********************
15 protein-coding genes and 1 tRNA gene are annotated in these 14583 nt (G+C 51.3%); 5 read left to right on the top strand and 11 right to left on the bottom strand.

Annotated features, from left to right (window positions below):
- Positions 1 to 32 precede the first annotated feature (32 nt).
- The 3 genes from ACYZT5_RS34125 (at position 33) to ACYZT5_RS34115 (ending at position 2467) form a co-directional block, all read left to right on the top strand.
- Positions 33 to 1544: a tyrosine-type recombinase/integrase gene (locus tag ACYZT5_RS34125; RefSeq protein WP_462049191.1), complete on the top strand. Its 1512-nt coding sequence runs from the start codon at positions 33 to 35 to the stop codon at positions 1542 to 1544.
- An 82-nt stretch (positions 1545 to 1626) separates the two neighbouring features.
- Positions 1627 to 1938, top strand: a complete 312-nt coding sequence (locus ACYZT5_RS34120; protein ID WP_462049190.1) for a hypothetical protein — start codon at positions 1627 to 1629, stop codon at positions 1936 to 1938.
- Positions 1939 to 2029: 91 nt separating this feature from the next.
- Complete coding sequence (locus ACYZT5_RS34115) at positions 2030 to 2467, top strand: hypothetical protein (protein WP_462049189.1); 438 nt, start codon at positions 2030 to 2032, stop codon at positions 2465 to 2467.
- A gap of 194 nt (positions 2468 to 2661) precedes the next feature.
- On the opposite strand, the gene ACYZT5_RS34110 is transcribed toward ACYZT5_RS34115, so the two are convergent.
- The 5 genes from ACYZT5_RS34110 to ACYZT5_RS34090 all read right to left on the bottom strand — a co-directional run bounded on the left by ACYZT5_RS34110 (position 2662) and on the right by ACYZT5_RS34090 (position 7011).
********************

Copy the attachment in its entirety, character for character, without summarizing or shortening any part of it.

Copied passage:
15 protein-coding genes and 1 tRNA gene are annotated in these 14583 nt (G+C 51.3%); 5 read left to right on the top strand and 11 right to left on the bottom strand.

Annotated features, from left to right (window positions below):
- Positions 1 to 32 precede the first annotated feature (32 nt).
- The 3 genes from ACYZT5_RS34125 (at position 33) to ACYZT5_RS34115 (ending at position 2467) form a co-directional block, all read left to right on the top strand.
- Positions 33 to 1544: a tyrosine-type recombinase/integrase gene (locus tag ACYZT5_RS34125; RefSeq protein WP_462049191.1), complete on the top strand. Its 1512-nt coding sequence runs from the start codon at positions 33 to 35 to the stop codon at positions 1542 to 1544.
- An 82-nt stretch (positions 1545 to 1626) separates the two neighbouring features.
- Positions 1627 to 1938, top strand: a complete 312-nt coding sequence (locus ACYZT5_RS34120; protein ID WP_462049190.1) for a hypothetical protein — start codon at positions 1627 to 1629, stop codon at positions 1936 to 1938.
- Positions 1939 to 2029: 91 nt separating this feature from the next.
- Complete coding sequence (locus ACYZT5_RS34115) at positions 2030 to 2467, top strand: hypothetical protein (protein WP_462049189.1); 438 nt, start codon at positions 2030 to 2032, stop codon at positions 2465 to 2467.
- A gap of 194 nt (positions 2468 to 2661) precedes the next feature.
- On the opposite strand, the gene ACYZT5_RS34110 is transcribed toward ACYZT5_RS34115, so the two are convergent.
- The 5 genes from ACYZT5_RS34110 to ACYZT5_RS34090 all read right to left on the bottom strand — a co-directional run bounded on the left by ACYZT5_RS34110 (position 2662) and on the right by ACYZT5_RS34090 (position 7011).